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Evangelicalism in America
Evangelicalism has left its indelible mark on American history, politics, and culture. It is also true that currents of American populism and politics have shaped the nature and character of evangelicalism.
This story of evangelicalism in America is thus riddled with paradox. Despite the fact that evangelicals, perhaps more than any other religious group, have benefited from the First Amendment and the separation of church and state, several prominent evangelical leaders over the past half century have tried to abrogate the establishment clause of the First Amendment. And despite evangelicalism’s legacy of concern for the poor, for women, and for minorities, some contemporary evangelicals have repudiated their own heritage of compassion and sacrifice stemming from Jesus’ command to love the least of these.
In Evangelicalism in America Randall Balmer chronicles the history of evangelicalism—its origins and development as well as its diversity and contradictions. Within this lineage Balmer explores the social varieties and political implications of evangelicalism’s inception as well as its present and paradoxical relationship with American culture and politics. Balmer debunks some of the cherished myths surrounding this distinctly American movement while also prophetically speaking about its future contributions to American life.
Preface: Defining American Evangelicalism
Chapter 1. An Altogether Conservative Spirit: The First Amendment, Political Stability, and Evangelical Vitality
Chapter 2. Turning West: American Evangelicalism and the Restorationist Tradition
Chapter 3. Casting Aside the Ballast of History and Tradition: Protestants and the Bible in the Nineteenth Century
Chapter 4. An End to Unjust Inequality in the World: The Radical Tradition of Progressive Evangelicalism
Chapter 5. Thy Kingdom Come: The Argot of Apocalypticism in American Culture
Chapter 6. A Pentecost of Politics: Evangelicals and Public Discourse
Chapter 7. A Loftier Position: American Evangelicalism and the Ideal of Femininity
Chapter 8. Re-create the Nation: The Religious Right and the Abortion Myth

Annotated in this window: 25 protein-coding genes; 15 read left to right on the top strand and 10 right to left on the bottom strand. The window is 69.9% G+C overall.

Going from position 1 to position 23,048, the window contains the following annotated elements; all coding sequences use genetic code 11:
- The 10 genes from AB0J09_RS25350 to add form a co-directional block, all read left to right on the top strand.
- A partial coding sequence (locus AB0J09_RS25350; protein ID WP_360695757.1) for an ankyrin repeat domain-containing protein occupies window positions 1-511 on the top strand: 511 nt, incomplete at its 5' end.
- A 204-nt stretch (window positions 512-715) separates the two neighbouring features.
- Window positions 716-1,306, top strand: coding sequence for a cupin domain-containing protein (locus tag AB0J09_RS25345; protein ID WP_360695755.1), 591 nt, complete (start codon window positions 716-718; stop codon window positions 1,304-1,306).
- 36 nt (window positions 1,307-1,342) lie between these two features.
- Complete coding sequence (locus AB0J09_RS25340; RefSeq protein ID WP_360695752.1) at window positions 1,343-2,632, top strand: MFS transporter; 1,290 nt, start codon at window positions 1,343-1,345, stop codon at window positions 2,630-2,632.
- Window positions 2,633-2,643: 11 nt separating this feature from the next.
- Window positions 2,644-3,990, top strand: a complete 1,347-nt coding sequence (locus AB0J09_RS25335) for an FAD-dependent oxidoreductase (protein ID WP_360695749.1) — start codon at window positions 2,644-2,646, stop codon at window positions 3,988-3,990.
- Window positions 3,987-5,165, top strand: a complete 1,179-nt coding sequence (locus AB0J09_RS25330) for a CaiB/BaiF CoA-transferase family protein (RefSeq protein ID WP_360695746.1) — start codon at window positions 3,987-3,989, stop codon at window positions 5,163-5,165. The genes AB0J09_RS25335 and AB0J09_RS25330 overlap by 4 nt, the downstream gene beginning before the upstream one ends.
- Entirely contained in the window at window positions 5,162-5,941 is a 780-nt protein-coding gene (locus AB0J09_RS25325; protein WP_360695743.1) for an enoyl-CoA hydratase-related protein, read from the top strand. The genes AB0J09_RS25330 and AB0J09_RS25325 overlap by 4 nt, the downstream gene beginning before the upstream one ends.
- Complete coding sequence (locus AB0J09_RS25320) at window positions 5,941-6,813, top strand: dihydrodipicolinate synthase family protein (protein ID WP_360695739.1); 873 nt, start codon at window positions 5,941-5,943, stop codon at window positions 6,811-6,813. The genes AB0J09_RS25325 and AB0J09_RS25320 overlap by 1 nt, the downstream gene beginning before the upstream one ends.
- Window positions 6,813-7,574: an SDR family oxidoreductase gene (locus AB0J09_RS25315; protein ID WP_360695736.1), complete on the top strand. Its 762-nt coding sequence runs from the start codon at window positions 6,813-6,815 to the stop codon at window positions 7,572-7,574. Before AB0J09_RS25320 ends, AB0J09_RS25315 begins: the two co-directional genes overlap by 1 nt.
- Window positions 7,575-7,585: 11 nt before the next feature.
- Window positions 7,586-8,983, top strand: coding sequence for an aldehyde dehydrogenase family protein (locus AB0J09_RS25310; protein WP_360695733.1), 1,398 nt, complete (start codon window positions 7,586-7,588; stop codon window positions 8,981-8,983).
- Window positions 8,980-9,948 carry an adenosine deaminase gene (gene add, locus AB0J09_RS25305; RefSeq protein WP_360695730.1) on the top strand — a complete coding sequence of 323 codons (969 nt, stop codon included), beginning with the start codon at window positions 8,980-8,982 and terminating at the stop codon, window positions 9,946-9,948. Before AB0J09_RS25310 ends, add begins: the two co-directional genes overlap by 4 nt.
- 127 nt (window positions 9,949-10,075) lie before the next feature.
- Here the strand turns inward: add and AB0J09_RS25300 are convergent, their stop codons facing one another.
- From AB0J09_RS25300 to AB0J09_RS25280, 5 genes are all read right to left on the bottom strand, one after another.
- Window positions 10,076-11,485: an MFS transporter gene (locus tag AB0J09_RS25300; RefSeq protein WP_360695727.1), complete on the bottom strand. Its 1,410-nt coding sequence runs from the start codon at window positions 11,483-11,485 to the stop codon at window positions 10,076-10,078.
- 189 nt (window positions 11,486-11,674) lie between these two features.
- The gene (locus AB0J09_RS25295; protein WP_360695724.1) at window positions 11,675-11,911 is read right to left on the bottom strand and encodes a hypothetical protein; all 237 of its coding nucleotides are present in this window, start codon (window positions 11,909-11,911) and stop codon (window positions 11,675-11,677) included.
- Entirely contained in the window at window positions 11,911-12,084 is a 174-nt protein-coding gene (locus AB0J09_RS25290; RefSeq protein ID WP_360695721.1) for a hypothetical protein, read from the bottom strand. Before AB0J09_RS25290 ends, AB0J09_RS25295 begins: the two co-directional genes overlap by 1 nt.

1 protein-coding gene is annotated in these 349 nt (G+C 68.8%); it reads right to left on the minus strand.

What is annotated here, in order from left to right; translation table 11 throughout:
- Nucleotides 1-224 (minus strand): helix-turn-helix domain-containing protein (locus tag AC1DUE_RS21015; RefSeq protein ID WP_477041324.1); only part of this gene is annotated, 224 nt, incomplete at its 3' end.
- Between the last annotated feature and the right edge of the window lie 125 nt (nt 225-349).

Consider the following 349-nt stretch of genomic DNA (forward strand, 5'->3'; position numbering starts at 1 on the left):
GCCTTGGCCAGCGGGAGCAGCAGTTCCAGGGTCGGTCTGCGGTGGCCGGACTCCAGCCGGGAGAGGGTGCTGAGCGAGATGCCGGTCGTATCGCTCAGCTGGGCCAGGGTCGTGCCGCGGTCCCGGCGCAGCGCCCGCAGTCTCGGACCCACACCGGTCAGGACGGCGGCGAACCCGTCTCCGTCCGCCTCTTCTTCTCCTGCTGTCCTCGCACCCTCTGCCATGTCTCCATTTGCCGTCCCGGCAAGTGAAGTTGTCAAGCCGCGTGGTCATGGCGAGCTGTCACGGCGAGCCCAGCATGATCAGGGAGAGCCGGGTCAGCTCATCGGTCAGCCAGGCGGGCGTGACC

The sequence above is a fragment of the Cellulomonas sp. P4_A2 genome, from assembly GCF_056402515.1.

Chapter 9. His Own Received Him Not: Jimmy Carter, the Religious Right, and the 1980 Presidential Election
Chapter 10. Keep the Faith and Go the Distance: Promise Keepers, Feminism, and the World of Sports
Chapter 11. Dead Stones: The Future of American Protestantism
About the Author
"Eminently readable, Randall Balmer’s Evangelicalism in America offers a concise historical capsule of axial episodes in the nation’s religious and political history from the founding onward. Deeply drawn to the evangelical tradition in which he was raised, Balmer is also among its most discerning critics—a prophet who draws his direst warnings against today’s Religious Right from his learned familiarity with the country’s Protestant past. Seen from that long historical view—from Roger Williams to Martin Luther King Jr.—the rightwing mobilization of evangelicalism over the last forty-plus years is laden with ironies and paradoxes that Balmer fearlessly unpacks."
—Leigh Eric Schmidt, Edward C. Mallinckrodt Distinguished University Professor, Washington University in St. Louis
"Randall Balmer is both one of our nation's best historians of American evangelicalism and an important advocate for the recovery of a long and profound tradition of progressive, even radical, social-justice and human-dignity evangelicalism. This book offers vintage Balmer on both fronts."
—David P. Gushee, Distinguished University Professor of Christian Ethics, Mercer University
"In this book Randall Balmer takes us on a lively journey through the past three centuries of American evangelicalism. In the process, and as he has been doing for decades, Balmer winsomely and compellingly calls on evangelicals to remember their storied history as ‘agents for change’ in behalf of ‘those on the margins.’"
—William Vance Trollinger, Jr., co-author of Righting America at the Creation Museum
Randall Balmer is John Phillips Professor in Religion and Chair of the Department of Religion at Dartmouth College.